Fed Closes Out 2018 with Fourth Rate Hike

The Federal Open Market Committee (FOMC) announced today that it is increasing the range on the federal funds rate to (2.25% - 2.50%) from (2.00% - 2.25%). This is the fourth and final hike in 2018 and the ninth since they began normalizing rates in 2015. However, the Fed notably reduced its interest rate projections, inflation expectations, and economic growth outlook for 2019. Details from the meeting follow.

Language Changes and Themes

  • The FOMC noted, “Economic activity has been rising at a strong rate.”
  • Citing threats from a softening global economy, the Fed’s outlook highlighted that risks “are roughly balanced.’’
  • The FOMC “will continue to monitor global economic and financial developments and assess their implications for the economic outlook.”
  • “The committee judges that some further gradual increases” in the Fed Funds rate will likely be needed.
  • The Fed reduced its rate hike estimates from three to two for 2019. This would put the projected neutral rate at 2.875%.

Recent Market Action

  • Interest rates have steadily dropped since reaching near term highs in early November. This change occurred despite several other factors pressuring rates higher, such as the Fed continuing to unwind its balance sheet, increased Treasury issuance, and bouts of foreign selling.
  • Quarter-to-date, 2-year and longer rates have fallen, resulting in a flatter yield curve relationship between the 2-year and 10-year part of the curve, with the largest decline occurring in the 5-year part of the yield curve.
  • Major equity indices have turned negative for the year.


The market fully expected this rate hike to occur but remains uncertain on the number of hikes in 2019. The Treasury market curve continued to flatten post-hike while stocks remain under pressure. Any future decision on rate hikes will continue to be data dependent. The Fed’s base case is to increase rate, culminating in a neutral federal funds rate ranging from 2.75% to 3.00%. In anticipation of further Fed tightening, LIM continues to position its clients’ portfolios with a duration profile shorter than their respective benchmarks. However, when interest rates do increase, LIM will look to tactically cover the portfolio underweight.

The composition of the Federal Reserve Board of Governors continues to evolve as Susan Bowman was officially confirmed. The Fed now has five board members with two open positions which need to be filled by the administration. President Trump previously nominated Marvin Goodfriend, whose nomination has been approved by the Senate Banking Committee but has yet to receive a full Senate vote. Also, Nellie Liang, who was nominated in September, has yet to receive a Senate hearing but should face little opposition.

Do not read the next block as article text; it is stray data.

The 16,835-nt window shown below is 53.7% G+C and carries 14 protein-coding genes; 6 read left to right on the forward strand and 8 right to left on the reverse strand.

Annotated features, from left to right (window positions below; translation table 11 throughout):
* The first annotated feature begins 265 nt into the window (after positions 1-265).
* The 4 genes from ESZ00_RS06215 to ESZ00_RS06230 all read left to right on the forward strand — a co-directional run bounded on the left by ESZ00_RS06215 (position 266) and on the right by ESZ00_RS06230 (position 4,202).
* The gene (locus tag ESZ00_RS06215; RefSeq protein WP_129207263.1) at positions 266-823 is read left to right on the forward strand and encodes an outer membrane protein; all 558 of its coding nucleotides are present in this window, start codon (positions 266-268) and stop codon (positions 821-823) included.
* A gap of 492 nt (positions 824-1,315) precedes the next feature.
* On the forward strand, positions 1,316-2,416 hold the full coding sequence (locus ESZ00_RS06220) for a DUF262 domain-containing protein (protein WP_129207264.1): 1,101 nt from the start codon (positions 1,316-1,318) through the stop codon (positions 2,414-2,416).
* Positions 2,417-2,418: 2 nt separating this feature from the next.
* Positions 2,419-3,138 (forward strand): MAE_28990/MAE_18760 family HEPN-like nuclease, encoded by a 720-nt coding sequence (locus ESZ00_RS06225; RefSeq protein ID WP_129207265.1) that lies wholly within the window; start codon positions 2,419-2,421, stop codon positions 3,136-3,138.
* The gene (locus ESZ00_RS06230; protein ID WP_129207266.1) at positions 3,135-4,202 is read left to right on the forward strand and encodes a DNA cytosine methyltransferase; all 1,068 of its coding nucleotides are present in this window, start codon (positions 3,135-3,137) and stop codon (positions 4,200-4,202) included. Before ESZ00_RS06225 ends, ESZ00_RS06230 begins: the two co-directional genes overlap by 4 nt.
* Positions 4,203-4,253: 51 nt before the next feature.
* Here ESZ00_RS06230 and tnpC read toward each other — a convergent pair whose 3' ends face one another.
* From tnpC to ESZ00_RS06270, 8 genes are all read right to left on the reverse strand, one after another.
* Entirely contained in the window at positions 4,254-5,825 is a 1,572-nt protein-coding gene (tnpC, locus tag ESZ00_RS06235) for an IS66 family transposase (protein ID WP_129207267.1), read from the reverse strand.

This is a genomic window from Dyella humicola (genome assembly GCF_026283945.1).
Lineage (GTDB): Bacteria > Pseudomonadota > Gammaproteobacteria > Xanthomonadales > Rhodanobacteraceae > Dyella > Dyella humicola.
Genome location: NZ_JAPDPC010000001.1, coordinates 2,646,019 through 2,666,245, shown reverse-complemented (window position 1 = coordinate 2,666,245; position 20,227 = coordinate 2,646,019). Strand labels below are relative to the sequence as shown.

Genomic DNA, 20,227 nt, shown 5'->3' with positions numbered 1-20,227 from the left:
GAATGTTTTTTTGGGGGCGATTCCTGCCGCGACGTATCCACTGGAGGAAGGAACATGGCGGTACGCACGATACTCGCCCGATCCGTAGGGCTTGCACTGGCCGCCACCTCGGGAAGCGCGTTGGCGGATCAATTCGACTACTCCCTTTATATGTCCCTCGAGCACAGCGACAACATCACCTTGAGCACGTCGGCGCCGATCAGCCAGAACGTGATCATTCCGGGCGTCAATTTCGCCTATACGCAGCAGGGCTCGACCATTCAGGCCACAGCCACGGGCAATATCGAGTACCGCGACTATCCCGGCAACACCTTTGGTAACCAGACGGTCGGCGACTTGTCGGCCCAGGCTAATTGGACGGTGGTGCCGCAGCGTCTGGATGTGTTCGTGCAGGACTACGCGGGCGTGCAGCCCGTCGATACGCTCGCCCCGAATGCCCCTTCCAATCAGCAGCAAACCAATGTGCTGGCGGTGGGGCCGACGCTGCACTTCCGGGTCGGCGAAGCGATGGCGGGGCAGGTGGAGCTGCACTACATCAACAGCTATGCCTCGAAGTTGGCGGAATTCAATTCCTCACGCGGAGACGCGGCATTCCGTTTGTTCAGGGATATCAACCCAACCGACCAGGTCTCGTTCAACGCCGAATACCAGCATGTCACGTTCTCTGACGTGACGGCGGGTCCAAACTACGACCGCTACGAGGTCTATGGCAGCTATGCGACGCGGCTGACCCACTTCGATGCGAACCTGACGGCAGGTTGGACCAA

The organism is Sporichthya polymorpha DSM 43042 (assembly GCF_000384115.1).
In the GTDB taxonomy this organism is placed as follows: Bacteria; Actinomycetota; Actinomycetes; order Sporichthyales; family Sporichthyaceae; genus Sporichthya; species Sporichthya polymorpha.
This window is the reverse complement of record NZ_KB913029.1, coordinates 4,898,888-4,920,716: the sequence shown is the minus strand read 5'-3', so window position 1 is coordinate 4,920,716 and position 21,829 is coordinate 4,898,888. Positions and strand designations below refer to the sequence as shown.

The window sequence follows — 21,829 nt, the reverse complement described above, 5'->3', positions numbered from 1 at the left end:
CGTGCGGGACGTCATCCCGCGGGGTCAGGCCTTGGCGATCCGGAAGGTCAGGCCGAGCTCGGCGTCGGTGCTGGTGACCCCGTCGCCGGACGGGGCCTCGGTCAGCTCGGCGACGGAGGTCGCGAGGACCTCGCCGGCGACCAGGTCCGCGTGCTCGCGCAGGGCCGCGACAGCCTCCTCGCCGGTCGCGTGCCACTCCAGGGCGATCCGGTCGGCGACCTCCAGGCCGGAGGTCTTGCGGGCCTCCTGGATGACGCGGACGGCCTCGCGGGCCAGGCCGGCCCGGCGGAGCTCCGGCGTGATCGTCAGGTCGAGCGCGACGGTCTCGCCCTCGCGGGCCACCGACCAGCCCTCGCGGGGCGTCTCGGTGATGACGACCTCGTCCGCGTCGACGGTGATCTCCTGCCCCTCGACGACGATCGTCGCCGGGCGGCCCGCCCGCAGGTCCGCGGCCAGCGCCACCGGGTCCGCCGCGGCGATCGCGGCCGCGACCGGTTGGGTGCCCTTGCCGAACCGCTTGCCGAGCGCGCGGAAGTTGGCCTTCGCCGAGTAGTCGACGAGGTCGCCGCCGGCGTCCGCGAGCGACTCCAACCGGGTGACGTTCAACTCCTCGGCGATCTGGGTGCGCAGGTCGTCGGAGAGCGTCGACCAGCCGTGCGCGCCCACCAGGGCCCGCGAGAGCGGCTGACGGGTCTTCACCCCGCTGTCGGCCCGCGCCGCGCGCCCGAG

The Fed continues to unwind its balance sheet of Treasuries and mortgages. Sales have topped out at $50 billion per month. In addition, any fiscal stimulus policy initiatives would require additional Treasury supply, which should also put upward pressure on rates. If growth is stronger than anticipated, expect the Fed to move more aggressively to increase rates. Conversely, if there is a shock to the system or a general slowdown in global growth, expect the Fed to delay future rate hikes until the markets normalize. On the inflation front, we are trying to ascertain the Fed’s level of comfort in allowing inflation to run higher than its long-term 2% target. Technical forces continue to be very influential on the rate markets.


The opinions contained herein are those of Longfellow Investment Management Co., LLC (LIM) at time of publication and may vary as market conditions change. They are based on information obtained by LIM from sources deemed to be accurate and reliable. However, accuracy is not guaranteed. It is in the sole discretion of the reader whether to rely upon the opinions contained herein. The information provided does not constitute investment advice, is not a recommendation, offer or solicitation to buy or sell any securities, or to adopt any investment strategy and should not be relied upon as such. It does not take into account an individual investor’s particular investment objectives, strategies, tax status or investment horizon. There is no guarantee that any forecasts contained herein will come to pass.  Past performance is not an indication of future results. Investment involves the possible loss of principal.